Lack of space in the designated car park offered a lame excuse for her unconventional parking. Satisfied that the risk of being wheel clamped was miniscule she decided to leave the vehicle where it was. Angling the rear view mirror toward her face, she shuddered at the unflattering image reflected on its smooth surface.
Appalled at her disheveled appearance she flipped open the catch on her handbag.
Hurried fingers delved into the cavernous interior of the bag. Familiar with its multiple pockets they quickly fished out a comb. The effort of dragging it through layers of bedraggled hair made little difference to her overall appearance. A quick look at her watch confirmed that she was way behind schedule. Unzipping a tightly crammed make up bag, she pulled out a lipstick, deftly swiveling the stick to full capacity. As she pressed the soft tip into her upper lip it broke away. A flash of pink tumbled to the floor. It lay like a fat slug in the middle of the decapitated flower heads.
‘An omen, a bad omen’
‘Shut up’ she chided herself. Her voice sounded hollow, as though it belonged to someone else.
Ignoring the temptation to reapply fresh make up she scrambled out of the car. A spray of dirty water made unwelcome contact with her skirt as she stepped heavily into a muddy puddle. Large drops of rainwater fell from the open mouth of the gargoyle, scoring a direct hit on her uncovered head.
“Oh my God!” Her face crumpled in dismay as she turned to lock the car. Several long jagged scratches framed a large dent on the near side door. Their testimony to her erratic driving elicited a grudging relief that she was in her own vehicle and not Phil’s. Mumbling a range of ungodly curses she headed in the direction of the graveyard.
The chatter in her head began in earnest.
‘Why come, why here, why now. Go Home’
The words beat their own rhythm.
The rhythm grew louder as blood pounded in her ears.
‘Why come, why here, why now. Go Home’
Shielded from view by a high stone wall she ran down the pathway toward the cemetery. Turning the corner brought her within sight of the funeral party. To save time she took a short cut across the grass, walking as quickly as dignity would allow, keeping her eyes downcast until she reached the large circle of mourners.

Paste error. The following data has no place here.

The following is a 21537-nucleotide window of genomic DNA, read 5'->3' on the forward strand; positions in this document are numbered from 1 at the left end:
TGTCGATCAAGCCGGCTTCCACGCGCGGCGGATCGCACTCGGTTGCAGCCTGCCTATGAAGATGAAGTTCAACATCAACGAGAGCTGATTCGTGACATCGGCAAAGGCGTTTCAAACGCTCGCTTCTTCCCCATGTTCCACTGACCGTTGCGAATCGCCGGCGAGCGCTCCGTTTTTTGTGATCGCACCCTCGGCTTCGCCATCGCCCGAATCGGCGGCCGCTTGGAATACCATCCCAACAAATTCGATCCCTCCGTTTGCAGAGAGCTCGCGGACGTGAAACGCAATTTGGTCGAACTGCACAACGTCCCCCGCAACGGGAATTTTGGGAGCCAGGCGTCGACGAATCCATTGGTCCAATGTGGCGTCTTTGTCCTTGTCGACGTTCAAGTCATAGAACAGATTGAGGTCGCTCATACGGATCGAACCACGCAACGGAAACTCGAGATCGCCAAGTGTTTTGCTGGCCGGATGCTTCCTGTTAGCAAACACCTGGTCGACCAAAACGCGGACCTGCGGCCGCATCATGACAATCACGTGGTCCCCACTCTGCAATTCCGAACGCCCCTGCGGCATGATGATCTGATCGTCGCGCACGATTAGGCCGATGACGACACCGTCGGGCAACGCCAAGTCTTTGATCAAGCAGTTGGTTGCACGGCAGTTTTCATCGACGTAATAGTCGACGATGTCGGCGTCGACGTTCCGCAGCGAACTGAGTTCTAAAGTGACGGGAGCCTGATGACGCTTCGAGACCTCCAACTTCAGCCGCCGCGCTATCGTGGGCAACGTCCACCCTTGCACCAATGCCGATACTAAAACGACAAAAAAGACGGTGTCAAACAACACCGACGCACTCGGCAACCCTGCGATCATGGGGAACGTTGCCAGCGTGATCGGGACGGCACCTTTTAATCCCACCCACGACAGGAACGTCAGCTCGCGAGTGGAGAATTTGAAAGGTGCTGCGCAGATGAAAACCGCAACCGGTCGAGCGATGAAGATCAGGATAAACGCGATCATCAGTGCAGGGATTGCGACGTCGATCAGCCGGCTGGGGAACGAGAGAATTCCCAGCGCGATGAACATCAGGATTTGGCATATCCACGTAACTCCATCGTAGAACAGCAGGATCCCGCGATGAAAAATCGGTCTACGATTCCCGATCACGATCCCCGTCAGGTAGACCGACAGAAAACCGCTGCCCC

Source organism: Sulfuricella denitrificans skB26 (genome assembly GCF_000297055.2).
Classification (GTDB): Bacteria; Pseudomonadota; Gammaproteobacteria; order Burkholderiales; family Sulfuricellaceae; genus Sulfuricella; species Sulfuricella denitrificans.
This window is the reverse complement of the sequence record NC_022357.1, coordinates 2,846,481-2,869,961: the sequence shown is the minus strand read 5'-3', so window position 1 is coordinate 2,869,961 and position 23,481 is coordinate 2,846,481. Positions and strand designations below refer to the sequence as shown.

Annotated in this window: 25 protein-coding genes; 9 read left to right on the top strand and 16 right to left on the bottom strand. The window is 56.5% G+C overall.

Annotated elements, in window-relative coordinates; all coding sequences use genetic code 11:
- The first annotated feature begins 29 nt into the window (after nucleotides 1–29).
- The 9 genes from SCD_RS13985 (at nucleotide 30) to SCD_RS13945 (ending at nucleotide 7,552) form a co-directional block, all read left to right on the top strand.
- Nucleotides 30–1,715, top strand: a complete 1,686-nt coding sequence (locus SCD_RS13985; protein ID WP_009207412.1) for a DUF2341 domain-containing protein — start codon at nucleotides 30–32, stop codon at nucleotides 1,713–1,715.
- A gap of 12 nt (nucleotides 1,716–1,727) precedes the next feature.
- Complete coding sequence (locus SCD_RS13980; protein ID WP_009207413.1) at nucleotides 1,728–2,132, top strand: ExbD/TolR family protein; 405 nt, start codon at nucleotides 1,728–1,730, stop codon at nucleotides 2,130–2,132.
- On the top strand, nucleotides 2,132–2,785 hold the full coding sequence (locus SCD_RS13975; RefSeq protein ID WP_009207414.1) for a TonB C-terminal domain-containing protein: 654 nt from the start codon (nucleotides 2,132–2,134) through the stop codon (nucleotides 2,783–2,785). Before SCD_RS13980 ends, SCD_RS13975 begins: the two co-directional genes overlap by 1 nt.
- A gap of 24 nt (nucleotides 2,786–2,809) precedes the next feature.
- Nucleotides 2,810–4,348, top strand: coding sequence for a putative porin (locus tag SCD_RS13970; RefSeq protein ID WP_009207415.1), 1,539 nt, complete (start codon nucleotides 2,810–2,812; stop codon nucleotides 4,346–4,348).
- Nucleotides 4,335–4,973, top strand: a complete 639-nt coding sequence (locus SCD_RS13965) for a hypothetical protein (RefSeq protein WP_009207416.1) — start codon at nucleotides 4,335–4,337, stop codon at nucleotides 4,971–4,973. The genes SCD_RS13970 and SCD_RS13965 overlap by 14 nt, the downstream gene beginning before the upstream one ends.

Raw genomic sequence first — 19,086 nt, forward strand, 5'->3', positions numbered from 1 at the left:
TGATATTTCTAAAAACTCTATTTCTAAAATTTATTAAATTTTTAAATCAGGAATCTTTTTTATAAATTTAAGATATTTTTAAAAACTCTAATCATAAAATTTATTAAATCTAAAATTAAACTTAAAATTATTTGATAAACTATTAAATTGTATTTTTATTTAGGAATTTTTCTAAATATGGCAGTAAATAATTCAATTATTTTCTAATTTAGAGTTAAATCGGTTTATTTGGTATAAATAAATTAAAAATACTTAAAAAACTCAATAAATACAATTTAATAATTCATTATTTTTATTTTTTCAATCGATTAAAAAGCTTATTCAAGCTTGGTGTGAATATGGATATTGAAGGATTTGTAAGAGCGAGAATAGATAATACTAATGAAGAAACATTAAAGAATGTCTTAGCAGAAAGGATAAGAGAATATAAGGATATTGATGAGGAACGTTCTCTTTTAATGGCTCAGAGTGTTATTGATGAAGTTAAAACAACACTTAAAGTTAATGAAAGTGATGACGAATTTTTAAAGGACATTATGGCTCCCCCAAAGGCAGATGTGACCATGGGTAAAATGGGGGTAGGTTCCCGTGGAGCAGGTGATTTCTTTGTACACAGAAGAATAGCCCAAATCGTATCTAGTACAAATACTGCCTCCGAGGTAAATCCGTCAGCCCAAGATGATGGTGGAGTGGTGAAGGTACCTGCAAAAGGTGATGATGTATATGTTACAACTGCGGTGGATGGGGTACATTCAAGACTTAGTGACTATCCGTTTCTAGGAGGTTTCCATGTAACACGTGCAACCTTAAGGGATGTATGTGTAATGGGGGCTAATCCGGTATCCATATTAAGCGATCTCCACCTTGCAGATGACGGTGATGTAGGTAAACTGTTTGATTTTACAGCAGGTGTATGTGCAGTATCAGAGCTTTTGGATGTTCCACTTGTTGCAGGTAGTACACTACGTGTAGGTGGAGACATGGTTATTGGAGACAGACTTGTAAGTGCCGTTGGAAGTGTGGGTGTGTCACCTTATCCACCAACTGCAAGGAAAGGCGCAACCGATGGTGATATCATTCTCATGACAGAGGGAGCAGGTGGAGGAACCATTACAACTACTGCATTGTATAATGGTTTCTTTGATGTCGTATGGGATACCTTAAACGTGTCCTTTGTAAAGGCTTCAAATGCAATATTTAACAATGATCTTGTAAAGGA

In an effort to become as inconspicuous as possible she stood at the back of the gathering. Despite her attempt to remain unobtrusive, she was acutely aware that her late arrival had been noted. To her embarrassment, several of the mourners looked disapprovingly in her direction. Turning away from their reproachful glances, she dropped her gaze to stare at the dove grey boots worn by the person standing directly in front. The sharp tip of the woman’s pointed heels appeared to be sinking into the wet, spongy ground.
Several minutes passed before she was able to summon up sufficient confidence to raise her eyes and scan the group. Diverting her attention from the boots, she strained her neck to look over the wearer’s shoulder, searching for familiar faces. Almost immediately, she found herself looking directly into the eyes of her ex lover.
“Emma” he mouthed her name silently.
His gaze, penetrating and unwavering locked with hers. While part of her brain registered its disapproval, the remainder dissolved into a throbbing obsessive need. An insatiable desire to be with him answered the one question she had been afraid to explore. With absolute certainty and clarity, she realized she was still in love with Mark.
Seconds passed, time melted into fragmented moments. In a heartbeat and to the exclusion of all else he became, as he always had, the centre of her being.
Memories from the past clung to her like a living membrane. Breathing substance into the ashes of half-buried dreams, she could almost feel the touch of his skin against her own. Her hand itched to smooth away his thick dark hair as it flopped endearingly over one eyebrow, like the wing of a raven.
Shrouded by the past, she reveled in its exquisite bitter sweetness.
A movement, deliberate and unhurried brought her awareness sharply back to the present. The woman standing next to Mark slowly lifted her head. Black gloved hands swept back a fine laced veil, exposing pale flawless beauty etched with arrogance and cruelty. Her gaze, as chill and unwelcoming as the grave swept over Emma like a dawn mist, freezing, penetrating and menacing.
A bitterly cold wind swept down from the moorland, Emma shivered.
Taking a small step backwards she turned her face away from the silently threatening gaze directed upon her by her adversary; half believing that Alicia could read her mind, picking out secrets one by one.
Lowering her eyes, she stared unseeing at the grey boots.
The brief moment of tenderness and intimacy between herself and Mark faded away without a fight. As transient as ripples on a lake, it lacked the substance to survive. Treasured memories collapsed like a house of cards, replaced by uncompromising reality.
Time had not diminished the bitterness, hatred and anger Emma harboured toward Mark’s wife.
Her reaction on seeing Mark forced Emma to examine her motives for attending Brian’s funeral.
Denied the comfort of self-delusion the truth hit her with force. Closing her eyes in shame, she acknowledged the facts as they were. Brian’s death offered a convenient excuse to see Mark again. Despite her marriage, regardless of a new life painstakingly created, she had wasted precious time hoping for a tender reunion. Her lies lay exposed like a gaping wound, raw and painfully obvious.